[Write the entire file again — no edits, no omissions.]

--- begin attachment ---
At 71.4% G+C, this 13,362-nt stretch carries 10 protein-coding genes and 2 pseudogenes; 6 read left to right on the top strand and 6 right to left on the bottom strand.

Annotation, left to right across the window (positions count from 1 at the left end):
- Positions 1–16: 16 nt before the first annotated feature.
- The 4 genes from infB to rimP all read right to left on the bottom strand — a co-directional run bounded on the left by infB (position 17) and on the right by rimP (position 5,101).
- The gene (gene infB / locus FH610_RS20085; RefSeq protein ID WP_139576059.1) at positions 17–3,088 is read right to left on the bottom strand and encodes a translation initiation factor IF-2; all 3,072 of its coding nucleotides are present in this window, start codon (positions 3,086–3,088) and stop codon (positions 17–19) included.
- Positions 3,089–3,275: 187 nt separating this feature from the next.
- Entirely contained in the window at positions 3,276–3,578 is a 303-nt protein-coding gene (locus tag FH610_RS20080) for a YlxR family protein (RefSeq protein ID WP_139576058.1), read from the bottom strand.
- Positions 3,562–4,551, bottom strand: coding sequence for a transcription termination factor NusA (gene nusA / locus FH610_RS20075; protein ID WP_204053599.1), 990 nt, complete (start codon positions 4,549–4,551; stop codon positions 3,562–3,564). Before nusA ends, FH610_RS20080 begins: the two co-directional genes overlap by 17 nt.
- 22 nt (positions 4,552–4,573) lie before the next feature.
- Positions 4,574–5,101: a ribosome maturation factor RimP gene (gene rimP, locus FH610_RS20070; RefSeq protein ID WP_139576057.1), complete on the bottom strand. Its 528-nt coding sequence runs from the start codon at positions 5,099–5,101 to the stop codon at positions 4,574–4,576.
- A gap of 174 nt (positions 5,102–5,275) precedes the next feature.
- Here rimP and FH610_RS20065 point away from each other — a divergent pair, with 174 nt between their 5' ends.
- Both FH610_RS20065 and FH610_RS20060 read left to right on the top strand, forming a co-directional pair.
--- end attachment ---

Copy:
At 71.4% G+C, this 13,362-nt stretch carries 10 protein-coding genes and 2 pseudogenes; 6 read left to right on the top strand and 6 right to left on the bottom strand.

Annotation, left to right across the window (positions count from 1 at the left end):
- Positions 1–16: 16 nt before the first annotated feature.
- The 4 genes from infB to rimP all read right to left on the bottom strand — a co-directional run bounded on the left by infB (position 17) and on the right by rimP (position 5,101).
- The gene (gene infB / locus FH610_RS20085; RefSeq protein ID WP_139576059.1) at positions 17–3,088 is read right to left on the bottom strand and encodes a translation initiation factor IF-2; all 3,072 of its coding nucleotides are present in this window, start codon (positions 3,086–3,088) and stop codon (positions 17–19) included.
- Positions 3,089–3,275: 187 nt separating this feature from the next.
- Entirely contained in the window at positions 3,276–3,578 is a 303-nt protein-coding gene (locus tag FH610_RS20080) for a YlxR family protein (RefSeq protein ID WP_139576058.1), read from the bottom strand.
- Positions 3,562–4,551, bottom strand: coding sequence for a transcription termination factor NusA (gene nusA / locus FH610_RS20075; protein ID WP_204053599.1), 990 nt, complete (start codon positions 4,549–4,551; stop codon positions 3,562–3,564). Before nusA ends, FH610_RS20080 begins: the two co-directional genes overlap by 17 nt.
- 22 nt (positions 4,552–4,573) lie before the next feature.
- Positions 4,574–5,101: a ribosome maturation factor RimP gene (gene rimP, locus FH610_RS20070; RefSeq protein ID WP_139576057.1), complete on the bottom strand. Its 528-nt coding sequence runs from the start codon at positions 5,099–5,101 to the stop codon at positions 4,574–4,576.
- A gap of 174 nt (positions 5,102–5,275) precedes the next feature.
- Here rimP and FH610_RS20065 point away from each other — a divergent pair, with 174 nt between their 5' ends.
- Both FH610_RS20065 and FH610_RS20060 read left to right on the top strand, forming a co-directional pair.